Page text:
This work was funded by research grants from BIO2014-54411-C2-2-R and SAF2014-52582-R from Ministerio de Economía y Competitividad (MINECO, Spain). GSR acknowledges the support of Obra Social La Caixa-Fundación CajaCanarias that granted him a Posgraduate Fellowship at the Universidad de La Laguna.
The Supplementary Material for this article can be found online at: https://www.frontiersin.org/article/10.3389/fphys.2016.00090
ηapp, apparent microviscosity; AD, Alzheimer's disease; APP, amyloid precursor protein; APP/PS1, double transgenic mice model of AD carrying mutated forms of APP and PSEN1; ARA, arachidonic acid; DHA, docosahexaenoic acid; DPH, 1,6-diphenyl-1,3,5-hexatriene.LCPUFA, long-chain polyunsaturated fatty acids; WT, wild-type littermates.
Aso, E., Lomoio, S., López-González, I., Joda, L., Carmona, M., Fernández-Yagüe, N., et al. (2012). Amyloid generation and dysfunctional immunoproteasome activation with disease progression in animal model of familial Alzheimer's disease. Brain Pathol. 22, 636–653. doi: 10.1111/j.1750-3639.2011.00560.x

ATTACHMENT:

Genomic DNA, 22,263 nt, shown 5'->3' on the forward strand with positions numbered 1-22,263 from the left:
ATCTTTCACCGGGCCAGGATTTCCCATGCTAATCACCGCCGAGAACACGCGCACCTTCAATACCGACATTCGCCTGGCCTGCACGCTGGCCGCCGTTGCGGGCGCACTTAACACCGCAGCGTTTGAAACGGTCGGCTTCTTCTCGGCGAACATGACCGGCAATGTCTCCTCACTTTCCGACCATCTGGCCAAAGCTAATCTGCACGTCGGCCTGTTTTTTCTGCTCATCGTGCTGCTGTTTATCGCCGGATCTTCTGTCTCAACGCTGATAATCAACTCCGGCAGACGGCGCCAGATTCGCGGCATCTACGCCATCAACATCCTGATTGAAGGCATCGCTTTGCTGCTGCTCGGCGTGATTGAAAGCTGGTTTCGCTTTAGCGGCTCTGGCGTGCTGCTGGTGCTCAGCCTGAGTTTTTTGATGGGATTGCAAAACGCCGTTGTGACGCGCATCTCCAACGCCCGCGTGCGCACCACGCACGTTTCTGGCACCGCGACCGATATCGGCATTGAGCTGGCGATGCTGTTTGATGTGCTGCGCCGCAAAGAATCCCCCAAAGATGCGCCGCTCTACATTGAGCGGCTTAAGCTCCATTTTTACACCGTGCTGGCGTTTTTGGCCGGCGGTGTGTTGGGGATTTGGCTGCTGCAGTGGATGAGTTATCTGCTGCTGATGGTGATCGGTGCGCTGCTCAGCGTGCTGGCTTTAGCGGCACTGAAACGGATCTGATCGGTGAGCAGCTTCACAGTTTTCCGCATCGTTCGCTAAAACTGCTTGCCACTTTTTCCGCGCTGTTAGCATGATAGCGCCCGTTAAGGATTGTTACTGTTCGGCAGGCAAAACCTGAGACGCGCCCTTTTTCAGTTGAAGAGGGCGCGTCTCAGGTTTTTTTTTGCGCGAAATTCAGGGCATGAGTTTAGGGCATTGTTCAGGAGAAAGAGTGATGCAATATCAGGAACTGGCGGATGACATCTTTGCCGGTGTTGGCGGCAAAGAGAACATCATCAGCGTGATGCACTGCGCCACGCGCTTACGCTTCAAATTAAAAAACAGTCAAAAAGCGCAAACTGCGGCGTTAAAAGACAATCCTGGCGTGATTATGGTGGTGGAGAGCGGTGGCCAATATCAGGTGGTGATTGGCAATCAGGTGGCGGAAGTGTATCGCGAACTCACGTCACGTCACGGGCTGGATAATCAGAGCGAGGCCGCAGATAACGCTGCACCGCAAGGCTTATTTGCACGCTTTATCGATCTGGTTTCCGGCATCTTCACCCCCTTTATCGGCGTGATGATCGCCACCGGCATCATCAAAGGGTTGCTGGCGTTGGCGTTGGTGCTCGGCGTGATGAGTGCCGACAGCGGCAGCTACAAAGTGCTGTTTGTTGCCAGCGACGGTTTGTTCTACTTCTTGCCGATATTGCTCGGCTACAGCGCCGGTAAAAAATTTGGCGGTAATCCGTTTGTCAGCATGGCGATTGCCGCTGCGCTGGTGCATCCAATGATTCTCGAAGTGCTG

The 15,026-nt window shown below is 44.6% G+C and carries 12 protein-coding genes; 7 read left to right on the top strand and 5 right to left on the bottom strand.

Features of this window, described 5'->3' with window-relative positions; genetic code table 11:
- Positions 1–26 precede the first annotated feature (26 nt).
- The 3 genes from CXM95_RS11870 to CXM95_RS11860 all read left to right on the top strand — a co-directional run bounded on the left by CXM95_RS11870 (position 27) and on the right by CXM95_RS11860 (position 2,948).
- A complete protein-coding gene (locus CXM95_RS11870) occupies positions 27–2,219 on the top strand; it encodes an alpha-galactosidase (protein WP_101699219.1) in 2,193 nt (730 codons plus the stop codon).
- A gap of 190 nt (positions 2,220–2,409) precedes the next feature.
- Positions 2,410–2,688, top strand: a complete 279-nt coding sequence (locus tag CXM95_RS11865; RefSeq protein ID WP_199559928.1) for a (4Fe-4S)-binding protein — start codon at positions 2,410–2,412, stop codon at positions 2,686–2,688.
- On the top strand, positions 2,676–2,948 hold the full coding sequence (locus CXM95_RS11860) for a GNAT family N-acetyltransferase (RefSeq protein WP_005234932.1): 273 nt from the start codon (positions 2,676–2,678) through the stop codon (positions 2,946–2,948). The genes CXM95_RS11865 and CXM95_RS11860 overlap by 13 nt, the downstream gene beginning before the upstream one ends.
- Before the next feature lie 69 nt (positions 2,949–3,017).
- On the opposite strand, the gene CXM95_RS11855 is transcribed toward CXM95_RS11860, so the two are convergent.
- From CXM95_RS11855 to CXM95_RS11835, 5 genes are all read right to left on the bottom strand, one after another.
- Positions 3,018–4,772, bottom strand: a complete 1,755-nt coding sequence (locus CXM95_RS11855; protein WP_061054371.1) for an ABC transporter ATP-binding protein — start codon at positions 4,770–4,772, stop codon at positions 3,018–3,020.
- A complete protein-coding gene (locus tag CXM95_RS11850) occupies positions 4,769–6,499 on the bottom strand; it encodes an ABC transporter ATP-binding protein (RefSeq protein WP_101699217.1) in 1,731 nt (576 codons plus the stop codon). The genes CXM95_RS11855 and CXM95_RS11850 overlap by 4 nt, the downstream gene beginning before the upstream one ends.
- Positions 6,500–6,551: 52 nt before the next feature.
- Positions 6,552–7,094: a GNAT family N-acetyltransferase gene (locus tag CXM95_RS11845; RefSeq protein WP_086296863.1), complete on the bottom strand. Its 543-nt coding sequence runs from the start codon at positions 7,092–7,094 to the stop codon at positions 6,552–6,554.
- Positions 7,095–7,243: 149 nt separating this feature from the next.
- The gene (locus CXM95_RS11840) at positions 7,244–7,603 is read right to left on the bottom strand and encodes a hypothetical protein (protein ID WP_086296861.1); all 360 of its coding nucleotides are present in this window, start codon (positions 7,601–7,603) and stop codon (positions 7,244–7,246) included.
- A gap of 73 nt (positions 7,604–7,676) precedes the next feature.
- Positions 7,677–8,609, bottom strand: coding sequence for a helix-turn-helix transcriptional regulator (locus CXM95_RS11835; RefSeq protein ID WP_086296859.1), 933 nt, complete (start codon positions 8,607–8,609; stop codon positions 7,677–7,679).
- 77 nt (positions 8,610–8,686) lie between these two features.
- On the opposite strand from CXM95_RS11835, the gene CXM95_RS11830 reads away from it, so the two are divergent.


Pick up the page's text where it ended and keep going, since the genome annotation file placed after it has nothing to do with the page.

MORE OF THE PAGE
Claeysen, S., Cochet, M., Donneger, R., Dumuis, A., Bockaert, J., and Giannoni, P. (2012). Alzheimer culprits: cellular crossroads and interplay. Cell. Signal. 24, 1831–1840. doi: 10.1016/j.cellsig.2012.05.008
Das, U., Scott, D. A., Ganguly, A., Koo, E. H., Tang, Y., and Roy, S. (2013). Activity-induced convergence of APP and BACE-1 in acidic microdomains via an endocytosis-dependent pathway. Neuron 79, 447–460. doi: 10.1016/j.neuron.2013.05.035